around for two hours, I called it a morning and headed back to town.
I still felt a little sluggish today and I am hoping that a little
classic skiing tomorrow will give my legs some rest and help me
get back on track. After skiing, it was off to the Taco Stand for
the best post-workout lunch anywhere.
This afternoon I went to the local
community college's weight room for a strength session. It was a
pretty basic weight room without all the equipment I usually use
at the racquet club in Park City, but with some free weights, plyometric
exercises and a squat rack, I was able to put in a session that
had me quite sore on the way home. I think that lunges (like squats
except that you step forward with one leg as you go down) are becoming
my favorite exercise. I can usually feel them working all the right
areas of my lower body. And today I put on a little extra weight
and my quads, hamstrings, and a bunch of muscles in my butt (I don't
think that's there technical name) were all very tired when I finished.
Yessir, the party has arrived. Everyone
was on the trails today. It was like being at a Continental Cup
race in the middle of winter. Well, except that the US Ski Team
was there, so it couldn't have been a Continental Cup. But the time
flew by today. I skied for over two hours, and I must have skied
with at least 15 different people in that time, just catching up
and sharing stories of the past few months. Every time I turned
around, there was someone I wanted to talk to. In addition, I was
feeling very strong on my classic skis, so I didn't really feel
like I was working. I was thinking that I would ski for 2:30, but
right at the two hour mark, I ran into Torbjorn who told me that
there was no reason to overload on hours this week. I should try
to feel strong, not run myself into the ground. He said that my
on-snow sessions should be between 1:30 and 2 hours. I guess I agree
with him on that because last year I trained about thirty hours
at this camp and it took me at least a week to recover afterward.
So, holding back a bit doesn't seem like a bad idea. So I packed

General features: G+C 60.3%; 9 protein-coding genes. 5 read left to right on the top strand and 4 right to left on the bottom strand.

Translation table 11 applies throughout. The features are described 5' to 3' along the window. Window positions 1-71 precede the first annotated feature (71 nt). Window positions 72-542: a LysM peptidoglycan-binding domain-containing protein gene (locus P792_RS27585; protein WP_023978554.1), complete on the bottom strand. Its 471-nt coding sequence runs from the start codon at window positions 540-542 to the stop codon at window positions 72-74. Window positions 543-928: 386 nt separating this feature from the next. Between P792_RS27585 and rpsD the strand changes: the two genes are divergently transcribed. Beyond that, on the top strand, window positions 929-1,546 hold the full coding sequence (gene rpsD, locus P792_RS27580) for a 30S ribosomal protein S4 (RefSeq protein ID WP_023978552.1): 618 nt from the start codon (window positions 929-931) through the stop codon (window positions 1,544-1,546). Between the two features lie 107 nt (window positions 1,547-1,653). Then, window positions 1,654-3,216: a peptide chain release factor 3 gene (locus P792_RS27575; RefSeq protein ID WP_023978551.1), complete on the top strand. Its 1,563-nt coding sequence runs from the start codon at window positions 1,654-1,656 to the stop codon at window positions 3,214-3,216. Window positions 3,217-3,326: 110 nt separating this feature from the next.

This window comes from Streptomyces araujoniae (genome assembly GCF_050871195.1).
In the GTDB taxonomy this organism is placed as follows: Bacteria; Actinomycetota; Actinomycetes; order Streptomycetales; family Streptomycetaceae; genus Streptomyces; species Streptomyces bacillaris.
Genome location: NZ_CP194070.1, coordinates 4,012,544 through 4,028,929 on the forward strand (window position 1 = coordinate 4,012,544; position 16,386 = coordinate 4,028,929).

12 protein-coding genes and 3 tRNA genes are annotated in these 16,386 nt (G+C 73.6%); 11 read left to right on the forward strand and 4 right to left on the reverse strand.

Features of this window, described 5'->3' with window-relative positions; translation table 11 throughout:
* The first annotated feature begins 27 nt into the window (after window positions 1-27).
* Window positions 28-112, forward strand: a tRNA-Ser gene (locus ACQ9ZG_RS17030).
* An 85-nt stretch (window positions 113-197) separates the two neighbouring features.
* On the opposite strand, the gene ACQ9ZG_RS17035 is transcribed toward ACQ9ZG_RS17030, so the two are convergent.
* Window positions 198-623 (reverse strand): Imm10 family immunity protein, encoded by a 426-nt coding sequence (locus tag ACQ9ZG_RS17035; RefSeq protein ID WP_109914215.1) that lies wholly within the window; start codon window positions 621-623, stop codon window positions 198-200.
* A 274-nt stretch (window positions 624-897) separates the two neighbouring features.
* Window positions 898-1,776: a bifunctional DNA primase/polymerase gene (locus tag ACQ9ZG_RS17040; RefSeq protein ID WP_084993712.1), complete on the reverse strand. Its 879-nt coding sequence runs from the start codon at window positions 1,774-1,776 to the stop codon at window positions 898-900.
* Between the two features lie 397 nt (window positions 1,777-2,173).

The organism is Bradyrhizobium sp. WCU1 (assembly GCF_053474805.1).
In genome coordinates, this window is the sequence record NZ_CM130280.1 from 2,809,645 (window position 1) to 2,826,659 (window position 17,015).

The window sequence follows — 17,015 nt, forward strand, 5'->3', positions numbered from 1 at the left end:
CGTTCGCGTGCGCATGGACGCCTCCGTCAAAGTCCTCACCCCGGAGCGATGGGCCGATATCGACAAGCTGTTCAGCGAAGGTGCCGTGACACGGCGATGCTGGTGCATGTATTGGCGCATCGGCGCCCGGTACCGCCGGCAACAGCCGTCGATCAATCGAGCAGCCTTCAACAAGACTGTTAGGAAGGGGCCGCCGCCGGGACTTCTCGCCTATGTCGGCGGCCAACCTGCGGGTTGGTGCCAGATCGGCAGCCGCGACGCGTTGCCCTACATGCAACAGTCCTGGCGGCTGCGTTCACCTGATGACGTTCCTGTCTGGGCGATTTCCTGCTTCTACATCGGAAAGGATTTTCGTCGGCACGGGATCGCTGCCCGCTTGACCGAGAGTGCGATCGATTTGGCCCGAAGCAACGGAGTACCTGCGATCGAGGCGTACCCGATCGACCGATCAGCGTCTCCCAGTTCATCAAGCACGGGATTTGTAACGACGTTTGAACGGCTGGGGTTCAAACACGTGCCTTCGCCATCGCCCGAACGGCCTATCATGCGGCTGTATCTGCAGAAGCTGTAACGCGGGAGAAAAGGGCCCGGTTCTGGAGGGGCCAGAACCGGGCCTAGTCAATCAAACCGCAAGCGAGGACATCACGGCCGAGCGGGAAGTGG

up my warm-ups and waterbottle and made my way to the car.
I was kind of at a lost of what to
do for a PM workout today. I had already done one bike ride and
I did weights yesterday. I could rollerski, but I see no point in
that when I am skiing every morning. As I was trying to figure out
what to do, Julie, one of our hosts, suggested that we drive up
to Tumulo Falls and go for a run. Having never been to that area,
it sounded like a good idea to me. We started our run right by the
falls, which were pretty cool, but with memories of Yosemite's many
waterfalls still fresh in my mind, this just didn't compare. It
was maybe a 30 foot drop, as opposed to the 1000+ drops we saw last
week. With a "been there, done that" attitude I checked
out the falls and then ran up stream and back for a total run of
1:20. When we returned to the falls, we followed a small "renegade"
trail that went down to the falls where you could actually stand
behind the water, between the rock wall and the cascades. Now THAT
was cool. The power of the water from this eight foot wide stream
was incredible. I just kept thinking of the unbelievable force that
the water falling off of cliffs in Yosemite must posses. Not something
I want to get in the way of.
This early in the year, it really
doesn't make sense to do many intervals. Since we are still building
base endurance and won't be racing for five months, speed is not
a priority. Instead, it is important to work on technique. A camp
like this is a good place to analyze your technique and figure our
exactly what to work on during summer rollerski sessions. But after
a couple weeks without any hard workouts, I have been itching to
pick up the pace a little bit. So today, I decided to do a few intervals
and focus on going fast while still maintaining good technique.
I did a four minute interval at level III, followed by a 3 min,
2, 3, 3, all at level III with a little IV thrown in for good measure.
It felt good to go fast again, even on such slow, draggy snow. I
felt much better than I did the first couple days here, but it was
still enough to tire me out. After doing intervals, we grabbed the
video camera and shot a couple passes of classic technique on a
hill, which we will analyze with Torbjorn later. By the time we
were done, I had been skiing for almost 2:30 and I was tired.
This afternoon, I had planned another
weight workout, but keeping in mind Torbjørn's suggestion
for hours this week and the fact that I had been dragging recently,
I decided to get a headstart on tomorrow's day off by relaxing this
afternoon. My hours are already a little high for the week and I
want to make sure that I am rest for the last half of the camp.
A day off. It seems kind of ridiculous
to take a day off when we are only here for a week, especially when
the snow is disappearing as fast as it is. But I have been feeling
tired and it makes sense to ski in blocks of four days, then rest.
It is long enough that you get solid training, but short enough
that it doesn't wear you out completely. So on the fifth day, I
rest. A leisurely breakfast at the West Side Cafe ( a glaring omission